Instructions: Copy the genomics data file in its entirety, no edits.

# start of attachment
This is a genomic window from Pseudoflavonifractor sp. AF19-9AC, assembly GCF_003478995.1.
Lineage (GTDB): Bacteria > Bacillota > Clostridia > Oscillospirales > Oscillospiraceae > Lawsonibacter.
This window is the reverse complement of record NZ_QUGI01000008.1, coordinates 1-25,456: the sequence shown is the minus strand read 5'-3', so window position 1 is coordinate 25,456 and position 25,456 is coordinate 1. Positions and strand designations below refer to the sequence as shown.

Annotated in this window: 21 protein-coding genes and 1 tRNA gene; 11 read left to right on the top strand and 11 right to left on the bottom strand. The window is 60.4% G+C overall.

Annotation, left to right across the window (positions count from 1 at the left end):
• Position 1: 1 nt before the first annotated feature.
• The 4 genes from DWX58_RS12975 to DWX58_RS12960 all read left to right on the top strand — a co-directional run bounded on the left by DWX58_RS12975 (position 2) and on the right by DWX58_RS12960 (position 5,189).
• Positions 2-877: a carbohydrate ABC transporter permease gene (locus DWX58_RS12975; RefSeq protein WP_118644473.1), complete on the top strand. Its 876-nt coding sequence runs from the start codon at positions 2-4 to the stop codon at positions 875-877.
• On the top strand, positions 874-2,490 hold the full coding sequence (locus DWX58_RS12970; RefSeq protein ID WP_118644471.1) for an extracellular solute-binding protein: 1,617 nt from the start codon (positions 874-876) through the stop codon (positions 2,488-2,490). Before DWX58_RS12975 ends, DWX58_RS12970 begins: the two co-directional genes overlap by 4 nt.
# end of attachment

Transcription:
This is a genomic window from Pseudoflavonifractor sp. AF19-9AC, assembly GCF_003478995.1.
Lineage (GTDB): Bacteria > Bacillota > Clostridia > Oscillospirales > Oscillospiraceae > Lawsonibacter.
This window is the reverse complement of record NZ_QUGI01000008.1, coordinates 1-25,456: the sequence shown is the minus strand read 5'-3', so window position 1 is coordinate 25,456 and position 25,456 is coordinate 1. Positions and strand designations below refer to the sequence as shown.

Annotated in this window: 21 protein-coding genes and 1 tRNA gene; 11 read left to right on the top strand and 11 right to left on the bottom strand. The window is 60.4% G+C overall.

Annotation, left to right across the window (positions count from 1 at the left end):
• Position 1: 1 nt before the first annotated feature.
• The 4 genes from DWX58_RS12975 to DWX58_RS12960 all read left to right on the top strand — a co-directional run bounded on the left by DWX58_RS12975 (position 2) and on the right by DWX58_RS12960 (position 5,189).
• Positions 2-877: a carbohydrate ABC transporter permease gene (locus DWX58_RS12975; RefSeq protein WP_118644473.1), complete on the top strand. Its 876-nt coding sequence runs from the start codon at positions 2-4 to the stop codon at positions 875-877.
• On the top strand, positions 874-2,490 hold the full coding sequence (locus DWX58_RS12970; RefSeq protein ID WP_118644471.1) for an extracellular solute-binding protein: 1,617 nt from the start codon (positions 874-876) through the stop codon (positions 2,488-2,490). Before DWX58_RS12975 ends, DWX58_RS12970 begins: the two co-directional genes overlap by 4 nt.